January 15, 2012 § Leave a comment
This afternoon I willingly took on the task of dusting my parents’ food pantry. The small room, which had originally been a half-bath many years ago, is now missing the sink and toilet and instead fitted with handmade, rustic shelves. The five rows hold a beautiful assortment of canned goods, old cookbooks, vintage cookware, and tiny treasures. My eyes are always drawn to the colorful display, which is probably why I volunteered to spend the time caring for each item. Armed with a bucket of diluted cleaner, a rag, and a sturdy wooden stool I got to work.
The shelves are set up in a fantastic display. Jars of homemade tomato sauce sit beside antique pitchers, one of which is atop an old wooden box. Glass bottles of homemade maple syrup stand like a decorative forest for the three small gnome figurines. There are both short and tall jars of jam, many mason jars full of salsa, two types of pickled vegetables, and nearly half a dozen large jars of honey (all homemade of course!). The little, square teapot with accompanying square creamer and sugar bowl are painted to look like an old-school European village, and I remember them from my childhood. I quickly but carefully dust each piece as well as its surrounding spot before placing it back in the exact place I took it from. I almost forgot where the handmade leather moose lived, and somehow had a difficult time remembering the placement of the antique, deer head in correlation with the pottery jar. By the time I had finished dusting each piece I wanted to stick my finger in a jar of honey or crack open one of the tempting jars of jam.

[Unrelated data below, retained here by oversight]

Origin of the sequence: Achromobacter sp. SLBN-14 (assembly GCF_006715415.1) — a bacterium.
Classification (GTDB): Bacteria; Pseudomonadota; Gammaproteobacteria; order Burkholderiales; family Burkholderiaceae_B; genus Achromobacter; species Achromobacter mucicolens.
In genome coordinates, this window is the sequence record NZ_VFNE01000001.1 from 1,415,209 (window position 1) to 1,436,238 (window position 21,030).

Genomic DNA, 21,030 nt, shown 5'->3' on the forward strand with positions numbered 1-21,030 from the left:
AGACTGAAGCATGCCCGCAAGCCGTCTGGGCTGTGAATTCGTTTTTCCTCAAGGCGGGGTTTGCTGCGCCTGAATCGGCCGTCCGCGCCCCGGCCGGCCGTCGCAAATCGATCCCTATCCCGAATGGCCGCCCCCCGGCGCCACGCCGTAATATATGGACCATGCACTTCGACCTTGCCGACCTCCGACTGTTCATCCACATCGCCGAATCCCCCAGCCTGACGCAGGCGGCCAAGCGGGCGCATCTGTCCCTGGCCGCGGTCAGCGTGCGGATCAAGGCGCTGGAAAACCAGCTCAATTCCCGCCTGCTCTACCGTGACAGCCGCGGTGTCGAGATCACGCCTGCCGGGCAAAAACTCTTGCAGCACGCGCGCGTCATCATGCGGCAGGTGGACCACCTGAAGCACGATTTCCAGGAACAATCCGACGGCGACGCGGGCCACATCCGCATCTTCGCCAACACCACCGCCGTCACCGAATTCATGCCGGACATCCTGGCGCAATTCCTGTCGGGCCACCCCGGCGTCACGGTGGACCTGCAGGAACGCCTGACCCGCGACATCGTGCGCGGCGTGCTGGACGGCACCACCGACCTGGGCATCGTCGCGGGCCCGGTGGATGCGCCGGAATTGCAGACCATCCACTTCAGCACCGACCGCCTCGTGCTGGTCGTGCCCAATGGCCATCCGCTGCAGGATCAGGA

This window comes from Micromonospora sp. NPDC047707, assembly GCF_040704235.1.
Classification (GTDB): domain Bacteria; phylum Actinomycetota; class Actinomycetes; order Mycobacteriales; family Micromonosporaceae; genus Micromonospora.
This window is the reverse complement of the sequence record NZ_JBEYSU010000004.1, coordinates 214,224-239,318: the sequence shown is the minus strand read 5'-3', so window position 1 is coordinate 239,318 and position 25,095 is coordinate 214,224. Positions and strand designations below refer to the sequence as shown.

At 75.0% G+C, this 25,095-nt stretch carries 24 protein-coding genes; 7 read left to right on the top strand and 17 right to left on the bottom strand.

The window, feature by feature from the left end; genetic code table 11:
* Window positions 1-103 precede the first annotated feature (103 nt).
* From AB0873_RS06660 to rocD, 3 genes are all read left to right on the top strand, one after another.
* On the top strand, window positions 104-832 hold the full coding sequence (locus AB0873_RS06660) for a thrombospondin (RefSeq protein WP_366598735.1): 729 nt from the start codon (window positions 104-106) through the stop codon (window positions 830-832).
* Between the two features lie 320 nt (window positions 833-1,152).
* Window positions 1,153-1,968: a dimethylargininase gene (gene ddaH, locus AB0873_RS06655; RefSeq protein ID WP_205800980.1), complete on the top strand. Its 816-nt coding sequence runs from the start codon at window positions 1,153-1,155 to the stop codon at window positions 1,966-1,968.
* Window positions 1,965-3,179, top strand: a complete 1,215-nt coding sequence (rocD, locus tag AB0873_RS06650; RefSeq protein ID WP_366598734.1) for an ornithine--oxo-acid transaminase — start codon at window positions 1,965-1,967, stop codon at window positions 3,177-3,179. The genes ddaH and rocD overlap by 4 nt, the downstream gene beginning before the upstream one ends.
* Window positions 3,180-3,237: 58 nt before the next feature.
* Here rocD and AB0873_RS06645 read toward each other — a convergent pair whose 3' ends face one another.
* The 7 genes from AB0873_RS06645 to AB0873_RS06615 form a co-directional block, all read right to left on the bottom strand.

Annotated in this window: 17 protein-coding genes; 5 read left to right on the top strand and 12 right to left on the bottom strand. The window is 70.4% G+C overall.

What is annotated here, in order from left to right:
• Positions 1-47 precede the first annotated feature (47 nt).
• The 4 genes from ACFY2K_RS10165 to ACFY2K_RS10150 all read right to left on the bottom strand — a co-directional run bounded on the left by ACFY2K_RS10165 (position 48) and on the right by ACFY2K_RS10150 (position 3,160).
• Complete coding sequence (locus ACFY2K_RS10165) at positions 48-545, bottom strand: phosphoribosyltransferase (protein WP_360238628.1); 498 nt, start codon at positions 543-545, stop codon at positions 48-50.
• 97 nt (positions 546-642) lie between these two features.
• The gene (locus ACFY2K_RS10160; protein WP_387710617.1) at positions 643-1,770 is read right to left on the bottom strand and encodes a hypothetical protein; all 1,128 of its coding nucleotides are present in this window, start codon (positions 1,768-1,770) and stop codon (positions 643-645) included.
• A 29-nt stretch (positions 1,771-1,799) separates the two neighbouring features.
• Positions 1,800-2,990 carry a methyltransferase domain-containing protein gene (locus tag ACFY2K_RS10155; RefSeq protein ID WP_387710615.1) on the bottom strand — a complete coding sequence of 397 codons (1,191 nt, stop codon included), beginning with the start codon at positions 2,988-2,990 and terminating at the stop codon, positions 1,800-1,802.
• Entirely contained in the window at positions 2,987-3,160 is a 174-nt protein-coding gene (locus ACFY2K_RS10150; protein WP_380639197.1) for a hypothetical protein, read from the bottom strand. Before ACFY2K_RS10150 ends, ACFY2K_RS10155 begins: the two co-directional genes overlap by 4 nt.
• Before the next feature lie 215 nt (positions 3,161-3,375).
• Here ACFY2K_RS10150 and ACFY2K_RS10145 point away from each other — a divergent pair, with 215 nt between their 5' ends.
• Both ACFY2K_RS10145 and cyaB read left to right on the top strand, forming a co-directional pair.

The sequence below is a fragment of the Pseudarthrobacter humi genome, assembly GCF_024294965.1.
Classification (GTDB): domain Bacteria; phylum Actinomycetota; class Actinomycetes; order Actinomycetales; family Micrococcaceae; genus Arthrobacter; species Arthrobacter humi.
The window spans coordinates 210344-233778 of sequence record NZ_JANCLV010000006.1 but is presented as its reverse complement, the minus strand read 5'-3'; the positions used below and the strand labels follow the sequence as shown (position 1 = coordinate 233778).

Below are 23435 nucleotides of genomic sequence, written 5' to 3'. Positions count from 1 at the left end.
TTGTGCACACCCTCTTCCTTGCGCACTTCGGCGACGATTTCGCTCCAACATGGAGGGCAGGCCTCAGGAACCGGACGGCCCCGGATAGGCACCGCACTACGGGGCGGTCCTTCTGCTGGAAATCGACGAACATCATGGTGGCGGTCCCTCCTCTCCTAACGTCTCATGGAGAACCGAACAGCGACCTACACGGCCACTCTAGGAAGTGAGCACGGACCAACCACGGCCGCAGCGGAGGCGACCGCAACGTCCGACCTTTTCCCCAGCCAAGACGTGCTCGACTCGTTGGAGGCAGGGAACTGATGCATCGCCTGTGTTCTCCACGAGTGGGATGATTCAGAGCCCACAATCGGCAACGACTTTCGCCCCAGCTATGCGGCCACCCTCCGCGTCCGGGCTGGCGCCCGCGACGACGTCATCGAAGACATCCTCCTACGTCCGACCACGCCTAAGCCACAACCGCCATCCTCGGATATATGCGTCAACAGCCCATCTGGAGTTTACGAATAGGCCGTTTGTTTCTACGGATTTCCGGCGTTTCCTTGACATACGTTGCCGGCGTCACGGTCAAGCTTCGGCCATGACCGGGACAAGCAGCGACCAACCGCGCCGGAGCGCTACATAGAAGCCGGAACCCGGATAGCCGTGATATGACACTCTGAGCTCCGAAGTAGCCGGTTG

Every worn-in cookbook and shiny antique on that rustic shelf now stands out a little more to me, but not just because they are lacking dust. I spent time looking a bit closer and realized even more greatness to the functional display. Instead of seeing the pantry as a whole I now know each pretty thing that it’s comprised of. Sometimes taking a closer look means gaining a greater appreciation…and finding dad’s stash of honey.